Effective screening programs can save lives, whereas ineffective programs can do more harm than good, yet decisions about which conditions to screen for vary widely between countries, despite similar populations and healthcare systems.
‘Evidence-based policy decisions on screening recommendations in infants for rare conditions using the newborn blood spot test is very important because it is difficult to stop once the screening program begins.’
Reasons for these differences are unclear, but it has been suggested that differences in the evidence review process used to generate policy - in particular, the use of systematic reviews - may play a role.
Systematic reviews bring together evidence from existing studies and use statistical methods to summarize the results, to help make evidence-based decisions.
To explore this further, a team of UK researchers assessed whether the use of a systematic review affects national decisions on whether to screen for a range of conditions using the newborn blood spot test, which is offered to every baby to detect rare but serious health conditions.
Their analysis included 93 reports that assessed 104 conditions across 14 countries, giving a total of 276 recommendations.
Screening was favored in 159 (58%) recommendations, not favored in 98 (36%), and not recommended either way in 19 (7%).
Only 60 (22%) of the recommendations were based on evidence from a systematic review. Use of a systematic review was associated with a reduced probability of screening being recommended (38% v 63%).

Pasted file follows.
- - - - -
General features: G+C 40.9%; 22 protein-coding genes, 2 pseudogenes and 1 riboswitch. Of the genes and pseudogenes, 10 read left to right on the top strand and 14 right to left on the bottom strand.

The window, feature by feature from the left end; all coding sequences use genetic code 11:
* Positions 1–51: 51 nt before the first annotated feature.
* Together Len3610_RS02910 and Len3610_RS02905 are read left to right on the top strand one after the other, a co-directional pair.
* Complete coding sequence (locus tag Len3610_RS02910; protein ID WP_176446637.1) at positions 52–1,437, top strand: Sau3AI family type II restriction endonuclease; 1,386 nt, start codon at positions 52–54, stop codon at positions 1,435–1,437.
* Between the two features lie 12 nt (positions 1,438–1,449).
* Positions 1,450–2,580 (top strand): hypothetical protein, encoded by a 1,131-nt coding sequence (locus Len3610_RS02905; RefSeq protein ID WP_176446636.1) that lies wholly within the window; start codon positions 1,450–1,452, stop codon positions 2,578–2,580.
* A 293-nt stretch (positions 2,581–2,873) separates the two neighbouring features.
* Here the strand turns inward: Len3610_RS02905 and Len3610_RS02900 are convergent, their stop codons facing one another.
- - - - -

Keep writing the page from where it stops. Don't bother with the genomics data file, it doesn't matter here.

Evidence for test accuracy was not considered in 115 (42%) of recommendations, while evidence around the benefits of early detection and the potential harm of over diagnosis were not considered in 83 (30%) and 211 (76%) of recommendations, respectively.
The researchers point to some study limitations, the key one being that use of systematic review methods may have been driven by country-level factors. However, strengths include a large number of documents analyzed and the ability to take account of potentially influential factors across different conditions.
"This study showed that many national policy decisions about whether to screen for conditions are being made without systematically reviewing the evidence," say the authors. "Yet it remains essential to make evidence-based policy decisions because once screening programs are started, they are difficult to stop."
They call for further research "to understand why policymakers do not employ systematic review methods in their evaluations of evidence" - and they propose a more international collaboration to undertake such reviews.